Far away in the backdrop of the 2012 Presidential election, laid a secondary story that would make for primetime headlines on any other given day. That particular secondary story was none other than the states of Colorado and Washington successfully passing constitutional amendments that legalized recreational use of marijuana. Unlike California and fifteen other states, citizens in Colorado and Washington will not be required to have a medical prescription from a physician to legally possess marijuana.[i] Instead, personal possession of up to an ounce of marijuana will be legal for anyone who is 21 years of age or older.[ii] Though the passing of the law reflects a growing national support for measures that either legalize the drug or aim to reduce the criminal punishments associated with it, federal law still dictates that marijuana is an illegal substance. Consequently, who wins? Does the argument of states as ‘laboratories’ supersede the notion of federal preemption, or will the Department of Justice (DOJ) and the Obama Administration swoop in and overturn the will of the states’ citizens? For the states, winning this legal battle has much to do with the monumental financial benefits it stands to gain.
The Economic Implications
The economic impact of legalized marijuana is projected to be a substantial financial savior for many states that are fiscally stretched thin and unable to properly fund many of their programs. The national marijuana market is estimated to be worth between $10 billion to over $120 billion a year.[iii] An August 2012 report suggested that Colorado stood to generate nearly $60 million in revenue for the state in the first year of legalization and eventually $100 million dollars after five years.[iv] Colorado would institute an excise tax of no more than 15% to be applied to marijuana produced by a cultivation facility, a state sales tax of 2.9% and an additional local sales tax.[v] The states would only permit state-licensed stores to sell marijuana and thus subsequently tax them.[vi] Of the tax revenue, Colorado has already pledged the first $40 million to construction of needed schools, which will result in the creation of new jobs.[vii]In addition, both states project to gain instant savings via reduced criminal costs. In Colorado about 10,000 and in Washington about 13,000 people per year are arrested for marijuana offenses.[viii] Proponents also believe that legalizing marijuana will reduce the funds criminal organizations receive from the previously illegal product and will allow law enforcement agencies to focus it’s resources on more violent crimes than possession of marijuana.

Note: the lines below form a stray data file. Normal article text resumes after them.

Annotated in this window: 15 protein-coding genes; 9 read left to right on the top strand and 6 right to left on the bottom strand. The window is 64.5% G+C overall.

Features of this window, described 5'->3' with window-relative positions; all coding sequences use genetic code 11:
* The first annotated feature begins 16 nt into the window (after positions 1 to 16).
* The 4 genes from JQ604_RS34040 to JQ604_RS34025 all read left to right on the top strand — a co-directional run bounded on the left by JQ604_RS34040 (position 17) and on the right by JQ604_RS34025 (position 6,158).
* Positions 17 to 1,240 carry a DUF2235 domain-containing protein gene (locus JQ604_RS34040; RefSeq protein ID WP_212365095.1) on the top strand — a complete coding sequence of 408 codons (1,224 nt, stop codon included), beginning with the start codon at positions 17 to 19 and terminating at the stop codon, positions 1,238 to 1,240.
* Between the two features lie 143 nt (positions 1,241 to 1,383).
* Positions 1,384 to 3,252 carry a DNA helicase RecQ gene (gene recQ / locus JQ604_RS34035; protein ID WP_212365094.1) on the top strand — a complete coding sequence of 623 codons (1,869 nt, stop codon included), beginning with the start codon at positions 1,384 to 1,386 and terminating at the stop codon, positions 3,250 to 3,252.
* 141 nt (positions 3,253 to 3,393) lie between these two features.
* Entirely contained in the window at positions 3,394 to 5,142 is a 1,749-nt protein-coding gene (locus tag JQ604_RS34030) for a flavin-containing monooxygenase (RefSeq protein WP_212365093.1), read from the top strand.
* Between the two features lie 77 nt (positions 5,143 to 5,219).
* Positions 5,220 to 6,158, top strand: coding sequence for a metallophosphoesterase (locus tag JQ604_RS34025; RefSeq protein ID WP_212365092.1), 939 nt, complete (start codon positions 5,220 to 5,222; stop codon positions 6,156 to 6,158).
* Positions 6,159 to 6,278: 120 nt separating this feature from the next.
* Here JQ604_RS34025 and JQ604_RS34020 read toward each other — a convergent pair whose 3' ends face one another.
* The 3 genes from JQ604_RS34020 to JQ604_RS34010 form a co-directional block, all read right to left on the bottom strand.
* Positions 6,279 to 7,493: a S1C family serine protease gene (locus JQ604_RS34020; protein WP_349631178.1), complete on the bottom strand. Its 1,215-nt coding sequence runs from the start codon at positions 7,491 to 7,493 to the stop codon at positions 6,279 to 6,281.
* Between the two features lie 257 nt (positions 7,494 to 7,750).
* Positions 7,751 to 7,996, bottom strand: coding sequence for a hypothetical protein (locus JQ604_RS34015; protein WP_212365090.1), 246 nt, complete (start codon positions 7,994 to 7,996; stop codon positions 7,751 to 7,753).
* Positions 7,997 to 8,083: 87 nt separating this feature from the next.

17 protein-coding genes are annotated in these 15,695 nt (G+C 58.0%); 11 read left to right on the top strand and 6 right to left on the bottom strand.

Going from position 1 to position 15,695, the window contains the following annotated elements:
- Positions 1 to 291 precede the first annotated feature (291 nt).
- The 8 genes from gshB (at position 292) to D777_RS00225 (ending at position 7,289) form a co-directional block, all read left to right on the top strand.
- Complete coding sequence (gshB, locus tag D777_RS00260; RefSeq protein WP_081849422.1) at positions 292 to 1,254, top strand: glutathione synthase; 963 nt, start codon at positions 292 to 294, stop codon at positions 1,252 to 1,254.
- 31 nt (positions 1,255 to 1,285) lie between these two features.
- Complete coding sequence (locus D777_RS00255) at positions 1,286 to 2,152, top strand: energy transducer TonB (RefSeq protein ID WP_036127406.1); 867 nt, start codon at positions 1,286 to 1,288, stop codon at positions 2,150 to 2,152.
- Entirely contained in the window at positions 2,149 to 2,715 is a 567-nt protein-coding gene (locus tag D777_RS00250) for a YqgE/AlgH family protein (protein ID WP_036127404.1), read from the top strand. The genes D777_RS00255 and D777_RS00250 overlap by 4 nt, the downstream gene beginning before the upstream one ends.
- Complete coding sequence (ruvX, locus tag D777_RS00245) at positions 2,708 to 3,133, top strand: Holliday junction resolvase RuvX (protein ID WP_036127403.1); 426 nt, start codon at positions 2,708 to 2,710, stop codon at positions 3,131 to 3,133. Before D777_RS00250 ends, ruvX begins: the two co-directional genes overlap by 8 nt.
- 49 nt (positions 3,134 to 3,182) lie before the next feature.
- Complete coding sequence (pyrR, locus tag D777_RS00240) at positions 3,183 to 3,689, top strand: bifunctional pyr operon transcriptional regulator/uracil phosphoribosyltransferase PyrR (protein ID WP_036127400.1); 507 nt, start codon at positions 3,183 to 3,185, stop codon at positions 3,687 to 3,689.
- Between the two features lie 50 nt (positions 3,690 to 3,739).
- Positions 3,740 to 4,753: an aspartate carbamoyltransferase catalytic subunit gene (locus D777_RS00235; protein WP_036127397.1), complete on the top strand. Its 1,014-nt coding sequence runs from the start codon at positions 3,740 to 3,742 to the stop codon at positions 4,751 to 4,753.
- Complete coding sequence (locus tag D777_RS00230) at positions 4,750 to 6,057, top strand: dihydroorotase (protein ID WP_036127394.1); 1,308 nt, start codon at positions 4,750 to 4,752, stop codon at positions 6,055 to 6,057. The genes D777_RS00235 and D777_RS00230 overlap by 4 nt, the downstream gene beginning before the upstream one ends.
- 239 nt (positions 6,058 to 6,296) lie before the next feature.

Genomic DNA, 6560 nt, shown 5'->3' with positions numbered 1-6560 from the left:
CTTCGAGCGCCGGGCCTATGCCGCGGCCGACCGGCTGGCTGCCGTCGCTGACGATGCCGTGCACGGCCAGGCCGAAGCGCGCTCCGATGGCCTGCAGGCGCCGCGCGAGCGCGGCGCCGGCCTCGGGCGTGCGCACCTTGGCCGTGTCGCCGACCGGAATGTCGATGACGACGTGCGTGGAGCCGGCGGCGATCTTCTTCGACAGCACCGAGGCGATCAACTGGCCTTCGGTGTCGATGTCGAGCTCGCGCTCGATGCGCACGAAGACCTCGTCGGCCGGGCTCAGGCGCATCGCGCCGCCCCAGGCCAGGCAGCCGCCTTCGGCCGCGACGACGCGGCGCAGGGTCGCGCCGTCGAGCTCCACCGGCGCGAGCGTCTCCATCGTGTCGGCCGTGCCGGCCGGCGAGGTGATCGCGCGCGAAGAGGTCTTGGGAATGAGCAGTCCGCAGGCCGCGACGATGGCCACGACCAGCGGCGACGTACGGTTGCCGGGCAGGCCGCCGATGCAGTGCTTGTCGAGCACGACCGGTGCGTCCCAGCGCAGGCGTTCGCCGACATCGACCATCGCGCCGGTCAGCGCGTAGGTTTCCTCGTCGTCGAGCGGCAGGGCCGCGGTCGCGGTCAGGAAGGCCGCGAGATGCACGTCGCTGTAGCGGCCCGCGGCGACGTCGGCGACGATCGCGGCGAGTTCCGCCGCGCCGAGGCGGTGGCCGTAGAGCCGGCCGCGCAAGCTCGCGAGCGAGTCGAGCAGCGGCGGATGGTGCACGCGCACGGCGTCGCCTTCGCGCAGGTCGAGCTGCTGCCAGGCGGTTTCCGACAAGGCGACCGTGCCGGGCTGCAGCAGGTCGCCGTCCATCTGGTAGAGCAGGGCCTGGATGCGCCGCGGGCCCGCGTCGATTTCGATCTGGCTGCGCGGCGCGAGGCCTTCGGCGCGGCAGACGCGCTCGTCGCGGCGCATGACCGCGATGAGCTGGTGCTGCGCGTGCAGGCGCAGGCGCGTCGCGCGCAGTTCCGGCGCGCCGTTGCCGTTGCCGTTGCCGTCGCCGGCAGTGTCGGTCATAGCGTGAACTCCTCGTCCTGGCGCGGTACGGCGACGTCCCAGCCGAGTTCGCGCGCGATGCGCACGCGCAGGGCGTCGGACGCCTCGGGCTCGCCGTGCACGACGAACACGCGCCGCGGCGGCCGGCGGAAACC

The Legal Controversy